Should terrorists be welcomed back? Tunisia is preparing for the return of thousands of IS fighters
As the Islamic State is slowly being pushed back and demolished, many of its foreign fighters are returning to North Africa. Tunisia is expecting the return of three to four thousand jihadists; these people include 900 fighters who have already served prison terms for their crimes in Syria. This has ignited a public debate about whether Tunisia should allow the return of jihadists or not. Agnes Rajacic traveled to Tunisia last summer to track the story of a young Tunisian man, Mohamed Amin, who traveled to Syria, joined IS and then died. Here is her video story in French, with Hungarian subtitles.
The topic of jihadists who left Tunisia and want to return now is hard for locals. It is tough for them to talk about it, almost like a taboo. The majority of Tunisians would not allow fighters to return. However, according to the constitution of the country, no Tunisian can be stripped of his or her nationality and they cannot be expelled or turned away at the border, either.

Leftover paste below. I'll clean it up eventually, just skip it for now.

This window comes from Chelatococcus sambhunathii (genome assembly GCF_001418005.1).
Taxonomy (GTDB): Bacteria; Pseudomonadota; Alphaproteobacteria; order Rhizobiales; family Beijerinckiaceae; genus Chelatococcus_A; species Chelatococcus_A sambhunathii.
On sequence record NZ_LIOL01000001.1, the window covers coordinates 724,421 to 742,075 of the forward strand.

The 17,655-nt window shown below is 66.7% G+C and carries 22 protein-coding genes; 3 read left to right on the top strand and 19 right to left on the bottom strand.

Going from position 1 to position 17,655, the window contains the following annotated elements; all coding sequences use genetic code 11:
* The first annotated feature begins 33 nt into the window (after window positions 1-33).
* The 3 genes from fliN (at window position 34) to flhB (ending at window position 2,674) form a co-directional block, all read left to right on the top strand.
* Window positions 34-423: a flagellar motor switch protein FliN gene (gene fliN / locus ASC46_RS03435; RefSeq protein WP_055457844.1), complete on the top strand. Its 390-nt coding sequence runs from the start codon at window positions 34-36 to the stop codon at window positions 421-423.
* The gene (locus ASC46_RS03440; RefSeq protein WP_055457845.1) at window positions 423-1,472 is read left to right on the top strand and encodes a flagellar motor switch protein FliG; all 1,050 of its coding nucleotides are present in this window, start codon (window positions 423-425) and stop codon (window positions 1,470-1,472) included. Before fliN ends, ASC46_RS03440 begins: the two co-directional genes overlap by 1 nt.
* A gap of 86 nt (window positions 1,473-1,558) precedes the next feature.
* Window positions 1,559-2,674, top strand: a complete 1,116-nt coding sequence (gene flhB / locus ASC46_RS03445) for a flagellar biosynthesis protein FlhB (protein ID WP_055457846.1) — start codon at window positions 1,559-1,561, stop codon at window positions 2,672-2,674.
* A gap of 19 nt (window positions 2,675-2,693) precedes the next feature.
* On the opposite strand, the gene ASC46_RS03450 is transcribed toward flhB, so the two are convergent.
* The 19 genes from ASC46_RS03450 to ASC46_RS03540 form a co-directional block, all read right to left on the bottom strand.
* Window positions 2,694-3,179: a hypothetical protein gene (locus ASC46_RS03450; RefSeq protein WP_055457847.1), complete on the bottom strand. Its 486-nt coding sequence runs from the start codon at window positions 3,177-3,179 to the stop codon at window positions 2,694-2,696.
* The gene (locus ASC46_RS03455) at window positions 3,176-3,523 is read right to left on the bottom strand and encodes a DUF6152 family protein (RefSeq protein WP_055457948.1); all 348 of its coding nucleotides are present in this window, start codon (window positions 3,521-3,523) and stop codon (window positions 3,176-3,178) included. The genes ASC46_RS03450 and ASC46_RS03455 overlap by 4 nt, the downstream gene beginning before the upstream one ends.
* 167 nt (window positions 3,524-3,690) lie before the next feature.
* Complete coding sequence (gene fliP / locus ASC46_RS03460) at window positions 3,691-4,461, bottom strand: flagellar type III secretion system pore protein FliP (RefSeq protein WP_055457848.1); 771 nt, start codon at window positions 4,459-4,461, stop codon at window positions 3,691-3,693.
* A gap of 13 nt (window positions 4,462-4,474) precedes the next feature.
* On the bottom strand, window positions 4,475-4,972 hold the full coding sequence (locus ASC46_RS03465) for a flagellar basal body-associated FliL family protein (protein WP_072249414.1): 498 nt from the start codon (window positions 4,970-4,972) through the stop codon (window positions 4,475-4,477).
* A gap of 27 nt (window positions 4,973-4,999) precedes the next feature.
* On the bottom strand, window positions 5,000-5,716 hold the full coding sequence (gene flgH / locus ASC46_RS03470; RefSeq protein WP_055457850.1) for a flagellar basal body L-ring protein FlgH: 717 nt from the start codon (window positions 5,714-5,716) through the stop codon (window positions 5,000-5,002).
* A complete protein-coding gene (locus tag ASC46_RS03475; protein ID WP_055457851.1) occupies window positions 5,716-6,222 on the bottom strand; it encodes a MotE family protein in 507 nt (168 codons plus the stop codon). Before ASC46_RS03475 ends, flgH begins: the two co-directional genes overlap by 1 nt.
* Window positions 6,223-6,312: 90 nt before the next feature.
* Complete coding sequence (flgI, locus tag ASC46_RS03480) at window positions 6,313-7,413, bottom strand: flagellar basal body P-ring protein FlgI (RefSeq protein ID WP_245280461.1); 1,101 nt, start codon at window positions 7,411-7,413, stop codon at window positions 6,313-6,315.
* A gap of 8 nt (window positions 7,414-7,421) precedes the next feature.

The main character in our video is Mohamed Amin who was radicalized in 2013. He died in Syria four years later.
His family and friends have mixed feelings about the events and are reluctant to talk about it – it was very hard to convince them to talk to us.
According to local sources, Tunisia needs a lot of money and effective de-radicalization programs to be able to deal with the returning jihadists.
Jailing them is not a solution, either because that would just further spread extremist ideas. It is also unconstitutional to jail someone in Tunisia who has already served the prison sentence for his or her crime – and as mentioned above, about nine hundred returnees have already served their sentences in Syria.
Text and video by Ágnes Rajacic
English summary by Anita Kőműves. You can read the Hungarian-language story here.